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How to Trade the US Advance Retail Sales Announcement
05/13/2009 12:01 am EST
Retail sales in the US are expected to hold flat in April as tax refunds reach consumers, however, the outlook for private spending remains bleak as households continue to face a weakening labor market paired with tightening credit conditions. A report by the Labor Department showed the world's largest economy lost another 539K jobs in April.
Trading the News: US Advance Retail Sales
Time of release: 05/13/2009 12:30 GMT, 08:30 EST
Primary Pair Impact: EUR/USD
March 2009 US Retail Sales
US retail sales unexpectedly fell 1.1% in March after rising 0.3% in the previous month, and conditions are likely to get worse as households continue to face a weakening labor market paired with tightening credit conditions. The breakdown of the report showed demand for electronics fell 5.9% during the month, while sales of motor vehicles slumped 2.3%, and receipts at restaurants and bars slipped 1.4% from the previous month to mark the biggest contraction since March 2005. The data foreshadows a dour outlook for the second quarter as private sector spending deteriorates, and businesses may continue to scale back on production and employment as trade conditions falter. As a result, the FOMC pledged to hold the benchmark interest rate at "low levels" for some time in order to stem the downside risks for growth and inflation, and said that price pressures "remain subdued" as a result of the downturn in the global economy.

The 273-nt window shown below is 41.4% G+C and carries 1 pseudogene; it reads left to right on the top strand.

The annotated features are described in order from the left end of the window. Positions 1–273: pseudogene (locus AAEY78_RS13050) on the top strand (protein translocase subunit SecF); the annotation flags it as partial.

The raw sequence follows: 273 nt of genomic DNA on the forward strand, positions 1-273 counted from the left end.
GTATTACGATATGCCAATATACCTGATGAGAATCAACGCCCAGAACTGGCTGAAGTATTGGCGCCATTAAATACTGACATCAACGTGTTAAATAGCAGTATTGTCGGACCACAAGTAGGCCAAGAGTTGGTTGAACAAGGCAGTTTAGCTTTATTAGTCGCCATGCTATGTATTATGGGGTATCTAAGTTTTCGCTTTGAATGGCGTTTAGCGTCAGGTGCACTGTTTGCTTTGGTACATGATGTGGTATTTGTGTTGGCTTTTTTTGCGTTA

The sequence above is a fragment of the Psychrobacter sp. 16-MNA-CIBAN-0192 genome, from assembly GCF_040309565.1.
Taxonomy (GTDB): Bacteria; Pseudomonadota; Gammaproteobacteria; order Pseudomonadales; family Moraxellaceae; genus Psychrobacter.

February 2009 US Retail Sales
Private sector demands in the US fell 0.1% in February after rising 1.8% in the previous month, and the outlook for consumer spending remains bleak as deteriorating fundamentals continue to foreshadow a deepening downturn in the region. A deeper look at the report showed that auto-related purchases fell 4.3% during the month, while gasoline receipts increased 3.4% on the back of higher oil prices, and conditions are likely to get worse as households face a weakening labor market. The economy lost another 651K jobs during the same period, which pushed the jobless rate to 8.1%-the highest since December 1983-and the data continues to reinforce a dour outlook for the labor market as business continue to cut back on production and employment in an effort to reduce costs.
What to Look for Before the Release